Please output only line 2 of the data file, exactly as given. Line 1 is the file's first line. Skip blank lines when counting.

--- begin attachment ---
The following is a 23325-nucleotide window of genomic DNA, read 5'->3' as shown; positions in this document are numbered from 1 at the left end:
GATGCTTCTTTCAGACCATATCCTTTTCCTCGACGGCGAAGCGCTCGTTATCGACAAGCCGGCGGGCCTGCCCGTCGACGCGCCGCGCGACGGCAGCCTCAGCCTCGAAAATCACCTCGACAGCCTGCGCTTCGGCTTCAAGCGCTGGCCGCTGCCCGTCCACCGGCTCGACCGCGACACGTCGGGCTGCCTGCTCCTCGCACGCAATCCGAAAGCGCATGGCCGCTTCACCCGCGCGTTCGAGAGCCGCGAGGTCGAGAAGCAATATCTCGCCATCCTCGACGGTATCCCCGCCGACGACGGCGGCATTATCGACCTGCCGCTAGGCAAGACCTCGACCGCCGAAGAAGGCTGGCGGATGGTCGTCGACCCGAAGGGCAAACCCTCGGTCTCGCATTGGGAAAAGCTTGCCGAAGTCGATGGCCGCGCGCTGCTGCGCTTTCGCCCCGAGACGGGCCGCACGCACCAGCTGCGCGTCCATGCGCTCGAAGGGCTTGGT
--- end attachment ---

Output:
GATGCTTCTTTCAGACCATATCCTTTTCCTCGACGGCGAAGCGCTCGTTATCGACAAGCCGGCGGGCCTGCCCGTCGACGCGCCGCGCGACGGCAGCCTCAGCCTCGAAAATCACCTCGACAGCCTGCGCTTCGGCTTCAAGCGCTGGCCGCTGCCCGTCCACCGGCTCGACCGCGACACGTCGGGCTGCCTGCTCCTCGCACGCAATCCGAAAGCGCATGGCCGCTTCACCCGCGCGTTCGAGAGCCGCGAGGTCGAGAAGCAATATCTCGCCATCCTCGACGGTATCCCCGCCGACGACGGCGGCATTATCGACCTGCCGCTAGGCAAGACCTCGACCGCCGAAGAAGGCTGGCGGATGGTCGTCGACCCGAAGGGCAAACCCTCGGTCTCGCATTGGGAAAAGCTTGCCGAAGTCGATGGCCGCGCGCTGCTGCGCTTTCGCCCCGAGACGGGCCGCACGCACCAGCTGCGCGTCCATGCGCTCGAAGGGCTTGGT